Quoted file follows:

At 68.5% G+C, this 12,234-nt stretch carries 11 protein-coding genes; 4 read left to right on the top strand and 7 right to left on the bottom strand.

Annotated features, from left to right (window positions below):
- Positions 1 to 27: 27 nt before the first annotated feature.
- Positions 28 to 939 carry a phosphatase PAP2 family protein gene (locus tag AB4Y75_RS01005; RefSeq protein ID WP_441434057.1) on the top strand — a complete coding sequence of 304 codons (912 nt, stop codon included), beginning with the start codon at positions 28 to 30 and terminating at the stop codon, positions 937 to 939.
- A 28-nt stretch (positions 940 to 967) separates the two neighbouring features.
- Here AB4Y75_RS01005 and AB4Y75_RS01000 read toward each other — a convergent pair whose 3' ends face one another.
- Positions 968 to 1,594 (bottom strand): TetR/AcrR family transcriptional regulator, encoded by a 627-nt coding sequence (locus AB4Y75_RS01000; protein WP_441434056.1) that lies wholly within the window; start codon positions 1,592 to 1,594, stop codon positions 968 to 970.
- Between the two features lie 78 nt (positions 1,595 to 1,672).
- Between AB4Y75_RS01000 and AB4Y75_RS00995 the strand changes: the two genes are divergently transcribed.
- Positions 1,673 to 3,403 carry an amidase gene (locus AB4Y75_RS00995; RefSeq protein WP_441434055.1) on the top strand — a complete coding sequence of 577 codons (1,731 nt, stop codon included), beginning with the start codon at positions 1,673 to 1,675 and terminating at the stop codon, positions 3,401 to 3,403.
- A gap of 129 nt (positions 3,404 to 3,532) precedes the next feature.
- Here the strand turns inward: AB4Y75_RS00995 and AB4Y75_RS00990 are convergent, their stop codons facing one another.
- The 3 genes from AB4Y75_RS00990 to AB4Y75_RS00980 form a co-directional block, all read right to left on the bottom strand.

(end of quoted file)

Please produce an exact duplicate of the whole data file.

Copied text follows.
At 68.5% G+C, this 12,234-nt stretch carries 11 protein-coding genes; 4 read left to right on the top strand and 7 right to left on the bottom strand.

Annotated features, from left to right (window positions below):
- Positions 1 to 27: 27 nt before the first annotated feature.
- Positions 28 to 939 carry a phosphatase PAP2 family protein gene (locus tag AB4Y75_RS01005; RefSeq protein ID WP_441434057.1) on the top strand — a complete coding sequence of 304 codons (912 nt, stop codon included), beginning with the start codon at positions 28 to 30 and terminating at the stop codon, positions 937 to 939.
- A 28-nt stretch (positions 940 to 967) separates the two neighbouring features.
- Here AB4Y75_RS01005 and AB4Y75_RS01000 read toward each other — a convergent pair whose 3' ends face one another.
- Positions 968 to 1,594 (bottom strand): TetR/AcrR family transcriptional regulator, encoded by a 627-nt coding sequence (locus AB4Y75_RS01000; protein WP_441434056.1) that lies wholly within the window; start codon positions 1,592 to 1,594, stop codon positions 968 to 970.
- Between the two features lie 78 nt (positions 1,595 to 1,672).
- Between AB4Y75_RS01000 and AB4Y75_RS00995 the strand changes: the two genes are divergently transcribed.
- Positions 1,673 to 3,403 carry an amidase gene (locus AB4Y75_RS00995; RefSeq protein WP_441434055.1) on the top strand — a complete coding sequence of 577 codons (1,731 nt, stop codon included), beginning with the start codon at positions 1,673 to 1,675 and terminating at the stop codon, positions 3,401 to 3,403.
- A gap of 129 nt (positions 3,404 to 3,532) precedes the next feature.
- Here the strand turns inward: AB4Y75_RS00995 and AB4Y75_RS00990 are convergent, their stop codons facing one another.
- The 3 genes from AB4Y75_RS00990 to AB4Y75_RS00980 form a co-directional block, all read right to left on the bottom strand.